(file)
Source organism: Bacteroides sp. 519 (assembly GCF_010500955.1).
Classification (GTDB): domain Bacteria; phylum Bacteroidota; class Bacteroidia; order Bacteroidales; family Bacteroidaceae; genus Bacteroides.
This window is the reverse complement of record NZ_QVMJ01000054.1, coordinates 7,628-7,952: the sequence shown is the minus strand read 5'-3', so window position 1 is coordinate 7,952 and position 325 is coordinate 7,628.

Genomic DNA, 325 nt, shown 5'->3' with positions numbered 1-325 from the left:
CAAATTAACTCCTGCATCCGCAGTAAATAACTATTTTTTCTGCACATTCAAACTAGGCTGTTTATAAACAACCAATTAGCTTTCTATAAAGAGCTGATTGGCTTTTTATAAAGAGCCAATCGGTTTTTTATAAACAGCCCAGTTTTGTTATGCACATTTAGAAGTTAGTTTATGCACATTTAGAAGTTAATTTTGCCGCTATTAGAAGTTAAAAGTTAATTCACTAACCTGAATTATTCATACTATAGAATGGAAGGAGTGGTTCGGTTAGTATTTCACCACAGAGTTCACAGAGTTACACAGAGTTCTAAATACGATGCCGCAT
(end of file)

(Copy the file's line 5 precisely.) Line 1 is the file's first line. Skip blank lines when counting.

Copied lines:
CAAATTAACTCCTGCATCCGCAGTAAATAACTATTTTTTCTGCACATTCAAACTAGGCTGTTTATAAACAACCAATTAGCTTTCTATAAAGAGCTGATTGGCTTTTTATAAAGAGCCAATCGGTTTTTTATAAACAGCCCAGTTTTGTTATGCACATTTAGAAGTTAGTTTATGCACATTTAGAAGTTAATTTTGCCGCTATTAGAAGTTAAAAGTTAATTCACTAACCTGAATTATTCATACTATAGAATGGAAGGAGTGGTTCGGTTAGTATTTCACCACAGAGTTCACAGAGTTACACAGAGTTCTAAATACGATGCCGCAT